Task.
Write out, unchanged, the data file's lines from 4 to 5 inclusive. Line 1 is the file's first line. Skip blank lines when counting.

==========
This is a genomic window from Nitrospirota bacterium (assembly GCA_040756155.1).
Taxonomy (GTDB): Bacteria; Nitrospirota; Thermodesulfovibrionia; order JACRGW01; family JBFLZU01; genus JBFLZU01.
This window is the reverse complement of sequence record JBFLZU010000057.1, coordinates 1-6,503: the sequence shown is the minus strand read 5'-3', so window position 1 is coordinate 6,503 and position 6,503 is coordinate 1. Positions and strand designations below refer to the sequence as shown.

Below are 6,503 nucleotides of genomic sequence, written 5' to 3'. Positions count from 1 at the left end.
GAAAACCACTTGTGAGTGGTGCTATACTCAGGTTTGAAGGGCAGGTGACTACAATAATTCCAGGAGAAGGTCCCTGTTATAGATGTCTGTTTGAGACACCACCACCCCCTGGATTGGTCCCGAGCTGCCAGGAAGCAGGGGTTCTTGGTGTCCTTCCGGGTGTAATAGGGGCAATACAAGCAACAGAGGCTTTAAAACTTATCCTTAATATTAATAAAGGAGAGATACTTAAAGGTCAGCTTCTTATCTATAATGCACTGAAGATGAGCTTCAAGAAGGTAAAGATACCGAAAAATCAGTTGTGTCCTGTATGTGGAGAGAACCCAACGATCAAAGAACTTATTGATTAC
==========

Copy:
Below are 6,503 nucleotides of genomic sequence, written 5' to 3'. Positions count from 1 at the left end.
GAAAACCACTTGTGAGTGGTGCTATACTCAGGTTTGAAGGGCAGGTGACTACAATAATTCCAGGAGAAGGTCCCTGTTATAGATGTCTGTTTGAGACACCACCACCCCCTGGATTGGTCCCGAGCTGCCAGGAAGCAGGGGTTCTTGGTGTCCTTCCGGGTGTAATAGGGGCAATACAAGCAACAGAGGCTTTAAAACTTATCCTTAATATTAATAAAGGAGAGATACTTAAAGGTCAGCTTCTTATCTATAATGCACTGAAGATGAGCTTCAAGAAGGTAAAGATACCGAAAAATCAGTTGTGTCCTGTATGTGGAGAGAACCCAACGATCAAAGAACTTATTGATTAC